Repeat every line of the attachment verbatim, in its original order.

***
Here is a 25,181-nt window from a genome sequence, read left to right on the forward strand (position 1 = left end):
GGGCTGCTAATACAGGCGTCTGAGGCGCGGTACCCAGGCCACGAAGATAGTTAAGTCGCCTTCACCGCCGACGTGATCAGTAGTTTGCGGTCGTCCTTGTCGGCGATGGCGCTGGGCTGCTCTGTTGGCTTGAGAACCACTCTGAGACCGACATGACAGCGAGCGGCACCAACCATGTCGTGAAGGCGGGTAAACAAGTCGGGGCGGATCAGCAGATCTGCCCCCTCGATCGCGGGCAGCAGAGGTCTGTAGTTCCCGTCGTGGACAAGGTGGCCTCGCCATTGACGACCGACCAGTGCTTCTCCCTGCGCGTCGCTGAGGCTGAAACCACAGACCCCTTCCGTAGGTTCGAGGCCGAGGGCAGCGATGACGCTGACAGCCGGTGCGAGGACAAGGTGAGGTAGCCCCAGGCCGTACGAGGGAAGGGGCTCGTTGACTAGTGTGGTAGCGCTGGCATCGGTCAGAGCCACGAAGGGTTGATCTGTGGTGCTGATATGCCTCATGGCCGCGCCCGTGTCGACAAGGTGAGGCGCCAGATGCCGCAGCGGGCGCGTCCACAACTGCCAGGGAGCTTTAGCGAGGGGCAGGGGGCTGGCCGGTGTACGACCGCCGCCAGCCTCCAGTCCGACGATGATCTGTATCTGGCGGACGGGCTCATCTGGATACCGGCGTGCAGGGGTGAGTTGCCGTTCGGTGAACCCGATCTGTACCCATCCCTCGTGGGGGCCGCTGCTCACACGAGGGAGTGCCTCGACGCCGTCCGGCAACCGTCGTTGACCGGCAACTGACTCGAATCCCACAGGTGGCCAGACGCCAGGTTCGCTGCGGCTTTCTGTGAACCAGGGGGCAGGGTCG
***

Here is a 25,181-nt window from a genome sequence, read left to right on the forward strand (position 1 = left end):
GGGCTGCTAATACAGGCGTCTGAGGCGCGGTACCCAGGCCACGAAGATAGTTAAGTCGCCTTCACCGCCGACGTGATCAGTAGTTTGCGGTCGTCCTTGTCGGCGATGGCGCTGGGCTGCTCTGTTGGCTTGAGAACCACTCTGAGACCGACATGACAGCGAGCGGCACCAACCATGTCGTGAAGGCGGGTAAACAAGTCGGGGCGGATCAGCAGATCTGCCCCCTCGATCGCGGGCAGCAGAGGTCTGTAGTTCCCGTCGTGGACAAGGTGGCCTCGCCATTGACGACCGACCAGTGCTTCTCCCTGCGCGTCGCTGAGGCTGAAACCACAGACCCCTTCCGTAGGTTCGAGGCCGAGGGCAGCGATGACGCTGACAGCCGGTGCGAGGACAAGGTGAGGTAGCCCCAGGCCGTACGAGGGAAGGGGCTCGTTGACTAGTGTGGTAGCGCTGGCATCGGTCAGAGCCACGAAGGGTTGATCTGTGGTGCTGATATGCCTCATGGCCGCGCCCGTGTCGACAAGGTGAGGCGCCAGATGCCGCAGCGGGCGCGTCCACAACTGCCAGGGAGCTTTAGCGAGGGGCAGGGGGCTGGCCGGTGTACGACCGCCGCCAGCCTCCAGTCCGACGATGATCTGTATCTGGCGGACGGGCTCATCTGGATACCGGCGTGCAGGGGTGAGTTGCCGTTCGGTGAACCCGATCTGTACCCATCCCTCGTGGGGGCCGCTGCTCACACGAGGGAGTGCCTCGACGCCGTCCGGCAACCGTCGTTGACCGGCAACTGACTCGAATCCCACAGGTGGCCAGACGCCAGGTTCGCTGCGGCTTTCTGTGAACCAGGGGGCAGGGTCG